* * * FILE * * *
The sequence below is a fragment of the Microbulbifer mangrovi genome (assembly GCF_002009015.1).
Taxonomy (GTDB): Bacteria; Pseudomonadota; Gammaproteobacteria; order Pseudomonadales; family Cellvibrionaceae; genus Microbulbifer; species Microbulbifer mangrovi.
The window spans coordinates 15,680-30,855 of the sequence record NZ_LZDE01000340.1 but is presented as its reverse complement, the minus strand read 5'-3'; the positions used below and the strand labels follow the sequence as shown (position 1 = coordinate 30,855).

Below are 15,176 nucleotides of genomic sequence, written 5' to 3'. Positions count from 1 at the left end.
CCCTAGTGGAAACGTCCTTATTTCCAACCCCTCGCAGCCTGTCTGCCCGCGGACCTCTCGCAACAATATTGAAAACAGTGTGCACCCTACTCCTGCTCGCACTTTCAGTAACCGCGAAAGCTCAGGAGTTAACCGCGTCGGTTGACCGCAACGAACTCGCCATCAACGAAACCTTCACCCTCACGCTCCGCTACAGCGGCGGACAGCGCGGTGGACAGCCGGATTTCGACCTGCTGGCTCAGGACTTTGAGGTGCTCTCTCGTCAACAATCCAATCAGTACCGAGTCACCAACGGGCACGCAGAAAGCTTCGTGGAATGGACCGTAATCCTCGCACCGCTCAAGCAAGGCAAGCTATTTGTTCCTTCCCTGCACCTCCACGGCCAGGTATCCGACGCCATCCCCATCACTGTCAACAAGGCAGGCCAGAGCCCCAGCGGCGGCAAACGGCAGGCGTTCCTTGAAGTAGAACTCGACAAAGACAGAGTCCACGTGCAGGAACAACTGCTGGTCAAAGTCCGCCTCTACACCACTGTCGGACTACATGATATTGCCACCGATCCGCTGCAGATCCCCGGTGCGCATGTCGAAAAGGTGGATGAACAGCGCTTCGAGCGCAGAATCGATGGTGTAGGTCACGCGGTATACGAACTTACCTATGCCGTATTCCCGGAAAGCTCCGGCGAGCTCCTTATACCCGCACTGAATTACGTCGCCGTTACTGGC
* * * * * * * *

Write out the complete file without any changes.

The sequence below is a fragment of the Microbulbifer mangrovi genome (assembly GCF_002009015.1).
Taxonomy (GTDB): Bacteria; Pseudomonadota; Gammaproteobacteria; order Pseudomonadales; family Cellvibrionaceae; genus Microbulbifer; species Microbulbifer mangrovi.
The window spans coordinates 15,680-30,855 of the sequence record NZ_LZDE01000340.1 but is presented as its reverse complement, the minus strand read 5'-3'; the positions used below and the strand labels follow the sequence as shown (position 1 = coordinate 30,855).

Below are 15,176 nucleotides of genomic sequence, written 5' to 3'. Positions count from 1 at the left end.
CCCTAGTGGAAACGTCCTTATTTCCAACCCCTCGCAGCCTGTCTGCCCGCGGACCTCTCGCAACAATATTGAAAACAGTGTGCACCCTACTCCTGCTCGCACTTTCAGTAACCGCGAAAGCTCAGGAGTTAACCGCGTCGGTTGACCGCAACGAACTCGCCATCAACGAAACCTTCACCCTCACGCTCCGCTACAGCGGCGGACAGCGCGGTGGACAGCCGGATTTCGACCTGCTGGCTCAGGACTTTGAGGTGCTCTCTCGTCAACAATCCAATCAGTACCGAGTCACCAACGGGCACGCAGAAAGCTTCGTGGAATGGACCGTAATCCTCGCACCGCTCAAGCAAGGCAAGCTATTTGTTCCTTCCCTGCACCTCCACGGCCAGGTATCCGACGCCATCCCCATCACTGTCAACAAGGCAGGCCAGAGCCCCAGCGGCGGCAAACGGCAGGCGTTCCTTGAAGTAGAACTCGACAAAGACAGAGTCCACGTGCAGGAACAACTGCTGGTCAAAGTCCGCCTCTACACCACTGTCGGACTACATGATATTGCCACCGATCCGCTGCAGATCCCCGGTGCGCATGTCGAAAAGGTGGATGAACAGCGCTTCGAGCGCAGAATCGATGGTGTAGGTCACGCGGTATACGAACTTACCTATGCCGTATTCCCGGAAAGCTCCGGCGAGCTCCTTATACCCGCACTGAATTACGTCGCCGTTACTGGC